Janus Henderson Investors: Investing in real estate: Spotify or cassette tape?

Janus Henderson Investors: Investing in real estate: Spotify or cassette tape?

Guy Barnard and Greg Kuhl from the Global Property Equities Team highlight the increasing importance of ‘non-core’ property sectors within an evolving real estate landscape.

05.02.2020 | 14:21 Uhr

Key takeaways:

  • Advances in technology and changing lifestyles are creating headwinds for ‘core’ office and retail sectors
  • ‘Non-core’ property sectors are projected to have better potential to deliver growth and total returns over the medium term
  • Listed REITs may offer benefits to investors looking to add property to diversify returns in a balanced portfolio

Our urban and suburban landscapes are dotted with a myriad of buildings of all types. Many of these buildings fall into one of five ‘core’ property sectors; industrial/logistics, apartments, office, shopping centres/regional malls and lodging/resorts. Historically, most investors’ exposure to real estate has been focused on these ‘core’ property sectors. Retail and office combined typically account for more than half of most ‘core’ property fund holdings.

While in the past these ‘core’ sectors have provided attractive risk-adjusted returns to investors, we believe structural headwinds in office and retail justify exploring other types of real estate investments that have the potential for superior performance.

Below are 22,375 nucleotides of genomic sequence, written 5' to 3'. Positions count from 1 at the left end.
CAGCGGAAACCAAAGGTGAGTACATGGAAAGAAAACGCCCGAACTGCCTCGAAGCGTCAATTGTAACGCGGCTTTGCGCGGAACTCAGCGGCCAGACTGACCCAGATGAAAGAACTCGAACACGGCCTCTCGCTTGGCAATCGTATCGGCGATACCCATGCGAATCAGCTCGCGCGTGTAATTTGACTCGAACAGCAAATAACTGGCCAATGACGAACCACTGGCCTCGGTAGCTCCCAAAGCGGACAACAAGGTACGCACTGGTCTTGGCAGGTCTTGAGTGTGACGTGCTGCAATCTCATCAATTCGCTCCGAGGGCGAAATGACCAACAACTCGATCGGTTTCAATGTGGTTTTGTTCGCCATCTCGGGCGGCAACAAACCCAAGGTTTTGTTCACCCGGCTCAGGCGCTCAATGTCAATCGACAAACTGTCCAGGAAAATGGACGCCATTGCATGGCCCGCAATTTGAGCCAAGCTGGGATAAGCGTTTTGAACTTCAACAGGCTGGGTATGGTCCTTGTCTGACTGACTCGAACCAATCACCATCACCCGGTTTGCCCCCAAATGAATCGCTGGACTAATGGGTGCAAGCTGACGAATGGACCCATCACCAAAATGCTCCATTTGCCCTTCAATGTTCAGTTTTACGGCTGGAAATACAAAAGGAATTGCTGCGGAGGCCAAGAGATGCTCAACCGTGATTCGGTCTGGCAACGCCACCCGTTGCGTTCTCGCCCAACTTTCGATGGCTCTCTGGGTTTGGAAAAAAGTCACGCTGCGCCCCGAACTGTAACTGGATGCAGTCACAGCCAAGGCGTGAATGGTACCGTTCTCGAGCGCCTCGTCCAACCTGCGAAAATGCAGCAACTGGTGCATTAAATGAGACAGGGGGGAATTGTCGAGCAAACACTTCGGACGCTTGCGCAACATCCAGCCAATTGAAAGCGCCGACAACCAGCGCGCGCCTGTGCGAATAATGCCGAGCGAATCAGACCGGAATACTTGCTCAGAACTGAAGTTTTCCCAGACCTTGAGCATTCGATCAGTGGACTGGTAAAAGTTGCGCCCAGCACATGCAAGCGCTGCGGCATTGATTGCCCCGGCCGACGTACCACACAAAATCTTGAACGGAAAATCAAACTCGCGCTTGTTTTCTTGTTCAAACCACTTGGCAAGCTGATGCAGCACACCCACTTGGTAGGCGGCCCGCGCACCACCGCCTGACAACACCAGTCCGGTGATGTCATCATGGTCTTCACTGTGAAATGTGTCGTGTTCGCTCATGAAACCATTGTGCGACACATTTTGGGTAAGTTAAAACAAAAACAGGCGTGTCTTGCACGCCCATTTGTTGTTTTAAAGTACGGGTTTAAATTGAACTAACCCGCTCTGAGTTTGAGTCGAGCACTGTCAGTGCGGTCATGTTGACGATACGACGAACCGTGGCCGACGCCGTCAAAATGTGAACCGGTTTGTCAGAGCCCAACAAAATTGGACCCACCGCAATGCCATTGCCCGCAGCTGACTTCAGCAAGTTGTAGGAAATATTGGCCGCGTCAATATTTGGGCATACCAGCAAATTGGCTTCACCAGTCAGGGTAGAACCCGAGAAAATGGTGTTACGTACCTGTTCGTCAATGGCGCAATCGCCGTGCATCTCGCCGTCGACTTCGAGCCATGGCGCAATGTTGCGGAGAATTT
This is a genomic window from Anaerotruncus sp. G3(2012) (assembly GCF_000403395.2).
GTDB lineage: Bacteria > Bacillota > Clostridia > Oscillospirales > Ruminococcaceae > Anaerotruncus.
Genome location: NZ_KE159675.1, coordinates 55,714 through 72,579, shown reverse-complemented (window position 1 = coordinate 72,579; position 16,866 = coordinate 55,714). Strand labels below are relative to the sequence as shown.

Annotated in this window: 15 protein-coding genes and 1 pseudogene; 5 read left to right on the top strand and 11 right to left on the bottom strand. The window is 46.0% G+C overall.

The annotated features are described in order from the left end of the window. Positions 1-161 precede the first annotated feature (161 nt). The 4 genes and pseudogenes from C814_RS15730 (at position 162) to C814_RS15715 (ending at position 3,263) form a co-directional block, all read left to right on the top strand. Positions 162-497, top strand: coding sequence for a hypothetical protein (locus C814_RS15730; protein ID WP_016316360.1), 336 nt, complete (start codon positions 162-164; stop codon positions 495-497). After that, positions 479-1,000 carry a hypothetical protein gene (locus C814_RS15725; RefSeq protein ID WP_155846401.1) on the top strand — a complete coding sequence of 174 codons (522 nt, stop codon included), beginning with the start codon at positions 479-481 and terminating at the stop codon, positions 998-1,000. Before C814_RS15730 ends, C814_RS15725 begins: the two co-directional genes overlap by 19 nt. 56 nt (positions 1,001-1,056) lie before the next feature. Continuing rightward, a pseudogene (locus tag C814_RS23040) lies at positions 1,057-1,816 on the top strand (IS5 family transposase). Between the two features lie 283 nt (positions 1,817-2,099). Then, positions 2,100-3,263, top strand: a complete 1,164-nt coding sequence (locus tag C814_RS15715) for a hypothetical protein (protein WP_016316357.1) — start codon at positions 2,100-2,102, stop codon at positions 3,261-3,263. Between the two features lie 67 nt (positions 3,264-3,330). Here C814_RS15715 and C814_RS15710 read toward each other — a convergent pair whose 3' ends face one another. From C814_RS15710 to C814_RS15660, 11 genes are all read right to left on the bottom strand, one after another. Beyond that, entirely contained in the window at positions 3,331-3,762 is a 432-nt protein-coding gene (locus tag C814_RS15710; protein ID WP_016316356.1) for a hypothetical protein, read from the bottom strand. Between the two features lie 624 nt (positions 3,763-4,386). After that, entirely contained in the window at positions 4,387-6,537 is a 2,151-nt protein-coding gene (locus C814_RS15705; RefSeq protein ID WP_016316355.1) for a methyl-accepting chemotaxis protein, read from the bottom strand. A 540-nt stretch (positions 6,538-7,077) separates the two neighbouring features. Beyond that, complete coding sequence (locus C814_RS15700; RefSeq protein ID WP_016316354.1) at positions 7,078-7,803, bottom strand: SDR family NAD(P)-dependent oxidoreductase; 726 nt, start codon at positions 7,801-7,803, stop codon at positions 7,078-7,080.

Office and retail are challenged

Office properties require significant levels of ongoing maintenance capital expense in order to maintain competitive positioning, which may consume up to 30% of asset level income over time, resulting in a reduction of investment returns. At the same time, office demand is stagnating in many markets as tenants strive for more efficiency and flexibility, ie, leasing the minimum possible space per employee and demanding shorter lease contracts.

Brick-and-mortar retail arguably faces a greater challenge than office. Given the broad-based growing adoption of online shopping, retail space requirements are shrinking significantly, evidenced by the 9,302 retail stores, which closed in the US in 2019 (up 59% from 2018, according to Coresight Research). This is leaving many landlords in an unfortunate competitive position with little or no pricing power and rendering some retail properties obsolete.

Our belief is that ecommerce penetration rates will continue to rise in most developed markets, boosted by the growing share of consumer spending, which will come from a generation fully embracing online shopping, as highlighted in the following charts.

US-teens-shopping-online-chart
US-teens-shopping-online-chart
US-teens-shopping-online-chart

Source: eMarketer, Prologis, Evercore ISI Research company surveys as at February 2019.


Not all property sectors are equal

Real estate investment trust (REIT) markets, which tend to be forward looking, have already acknowledged that “a rising tide will not lift all boats’’. For example, while US REITs delivered a pleasing total return of 28.66% in 2019, they also exhibited the second highest year of intra-sector return dispersion in the past fifteen years (2009 was the highest over that period)1.